“Penetrates.” Is anyone maintaining that this is not a feature of intercourse? “Plants.” Is the biblical concept of seed misogynistic? “Conquer.” Her neck is like the tower of David, and her necklace is like a thousand bucklers. “Colonize.” A garden locked is my sister, my bride. C’mon, people, work with me here.
Here we have a response that ignores the existence of non-penetrative sex because it would throw Wilson's argument that sex is necessarily about domination into disarray; that attempts to shame critics by wielding the Bible as a sledgehammer; that makes two references to the Song of Songs which significantly distort the actual trajectory of mutual pursuit found in that wonderful erotic poem. And by feigning incomprehension, Wilson continues men's long and ignoble history of insisting that women who criticise them are irrational or 'emotional'.

It's not just women, however, that Wilson thinks are uppity. In the video at the top of this post, Wilson identifies with the values of the Confederacy, such as states' rights - as if those were more than an expedient to prevent the federal government from interfering with slavery; and he holds that slavery should have been abolished by parliamentary processes rather than war - as it might well have been had the Southern states not seceded and attacked the North precisely to preclude that possibility. Wilson reveals a blindness to really existing institutions of power and privilege, be they patriarchy or slavery, that is born of being a white Christian man and not listening to people who aren't.

What connects Wilson's neo-Confederate tendencies to his rabid pro-patriarchalism isn't just his evident desire to return to the good ol' days of c. 1850. As Grace at Are Women Human? points out, Wilson's apologia for both rape and slavery is linked by his vision of a society in which white men benevolently rule over everyone else. White male domination is thus at the heart of Wilson's belief system. This is not, I hardly need to stress, an orthodox view of Christianity - although some people who think like Wilson use the cross too, usually by setting it on fire.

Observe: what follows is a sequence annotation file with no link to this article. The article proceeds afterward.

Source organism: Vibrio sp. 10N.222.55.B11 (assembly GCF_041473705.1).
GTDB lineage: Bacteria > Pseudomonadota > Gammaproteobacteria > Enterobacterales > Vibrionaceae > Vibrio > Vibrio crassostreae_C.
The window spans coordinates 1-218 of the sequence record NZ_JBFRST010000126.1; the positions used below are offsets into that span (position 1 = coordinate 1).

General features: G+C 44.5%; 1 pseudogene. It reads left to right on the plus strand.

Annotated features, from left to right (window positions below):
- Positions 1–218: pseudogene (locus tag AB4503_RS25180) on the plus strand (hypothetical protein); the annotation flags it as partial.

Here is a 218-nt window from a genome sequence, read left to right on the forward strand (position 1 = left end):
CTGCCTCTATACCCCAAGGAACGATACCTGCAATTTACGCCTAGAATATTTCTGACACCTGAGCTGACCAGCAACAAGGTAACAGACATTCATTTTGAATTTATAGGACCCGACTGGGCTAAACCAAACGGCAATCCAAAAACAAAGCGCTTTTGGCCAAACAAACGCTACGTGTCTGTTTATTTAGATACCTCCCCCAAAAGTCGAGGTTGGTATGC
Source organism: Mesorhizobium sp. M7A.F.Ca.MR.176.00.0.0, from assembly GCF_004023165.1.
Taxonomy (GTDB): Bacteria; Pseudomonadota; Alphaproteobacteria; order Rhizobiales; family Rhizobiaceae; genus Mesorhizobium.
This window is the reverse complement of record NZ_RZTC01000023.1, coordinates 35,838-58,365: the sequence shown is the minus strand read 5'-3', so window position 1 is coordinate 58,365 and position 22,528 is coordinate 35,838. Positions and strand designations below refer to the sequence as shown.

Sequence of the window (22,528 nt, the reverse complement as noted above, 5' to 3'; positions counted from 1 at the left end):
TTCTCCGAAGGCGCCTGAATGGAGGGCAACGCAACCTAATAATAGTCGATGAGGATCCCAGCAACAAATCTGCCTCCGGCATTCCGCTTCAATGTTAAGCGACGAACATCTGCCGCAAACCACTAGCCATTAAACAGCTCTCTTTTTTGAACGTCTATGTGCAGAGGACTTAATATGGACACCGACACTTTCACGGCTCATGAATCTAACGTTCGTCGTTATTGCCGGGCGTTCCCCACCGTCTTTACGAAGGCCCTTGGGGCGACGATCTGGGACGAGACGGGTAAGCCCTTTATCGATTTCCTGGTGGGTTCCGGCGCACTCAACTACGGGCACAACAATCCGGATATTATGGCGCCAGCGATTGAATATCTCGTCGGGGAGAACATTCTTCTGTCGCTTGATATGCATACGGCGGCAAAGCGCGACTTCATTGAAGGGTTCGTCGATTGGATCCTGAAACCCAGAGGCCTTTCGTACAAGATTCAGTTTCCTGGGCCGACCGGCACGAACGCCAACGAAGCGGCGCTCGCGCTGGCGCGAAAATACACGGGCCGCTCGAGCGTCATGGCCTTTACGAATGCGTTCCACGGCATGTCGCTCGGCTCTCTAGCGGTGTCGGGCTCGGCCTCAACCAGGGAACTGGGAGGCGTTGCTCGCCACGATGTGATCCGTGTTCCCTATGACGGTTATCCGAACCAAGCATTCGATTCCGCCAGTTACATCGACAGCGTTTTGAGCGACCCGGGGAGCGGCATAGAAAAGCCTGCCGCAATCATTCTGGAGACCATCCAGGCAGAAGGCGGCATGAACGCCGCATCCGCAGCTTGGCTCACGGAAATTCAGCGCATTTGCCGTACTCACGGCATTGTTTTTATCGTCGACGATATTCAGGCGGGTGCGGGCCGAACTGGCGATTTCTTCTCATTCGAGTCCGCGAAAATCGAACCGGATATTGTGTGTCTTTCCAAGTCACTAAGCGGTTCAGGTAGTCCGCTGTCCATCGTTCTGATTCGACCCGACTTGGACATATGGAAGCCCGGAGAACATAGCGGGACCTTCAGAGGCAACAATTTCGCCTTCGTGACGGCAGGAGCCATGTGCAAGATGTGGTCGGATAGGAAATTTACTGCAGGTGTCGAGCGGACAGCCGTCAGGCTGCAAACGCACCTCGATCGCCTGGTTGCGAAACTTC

Wilson's choice of words - penetration, planting, conquest, colonisation - is the naked language of imperialism. He projects the seizure of physical space from indigenous people onto female bodies. Here as there, violence is glorified as the expression of true manliness and justified by 'planting', which has excused occupation and genocide from the Americas to the West Bank. By casting women as a dark continent that must be subdued and made to flourish by white Christian men, Wilson doesn't just other women: he reveals his fear of them. If left unconquered, uncolonised and unpenetrated, they might run amok and threaten his privilege.

It works the other way round, too, for 'penetration' is a metaphor drawn from patriarchal sex that imperialism projects onto the places it wishes to consume and the people who live there. That actual, physical rape occurs in this context is hardly surprising. The language of 'penetration' that robs women of agency and humanity does the job just as well when dusted off and applied to indigenous people and their lands. In gendering to-be-conquered people feminine, imperialist discourse reveals its roots in patriarchal society.

This has, I fear, been something of a long, rambling post. It has not been temperate. It's hugely encouraging to see how many Christians have stood up to Wilson's rape fantasies. We can be confident, I think, that increasingly those who grant the views of Wilson and his ilk shelter - those like The Gospel Coalition - aren't just wrong. They're also in the minority.

*Jared Wilson mostly quoted Doug Wilson approvingly without adding much, and now he is out of this saga.

No comments:

Post a Comment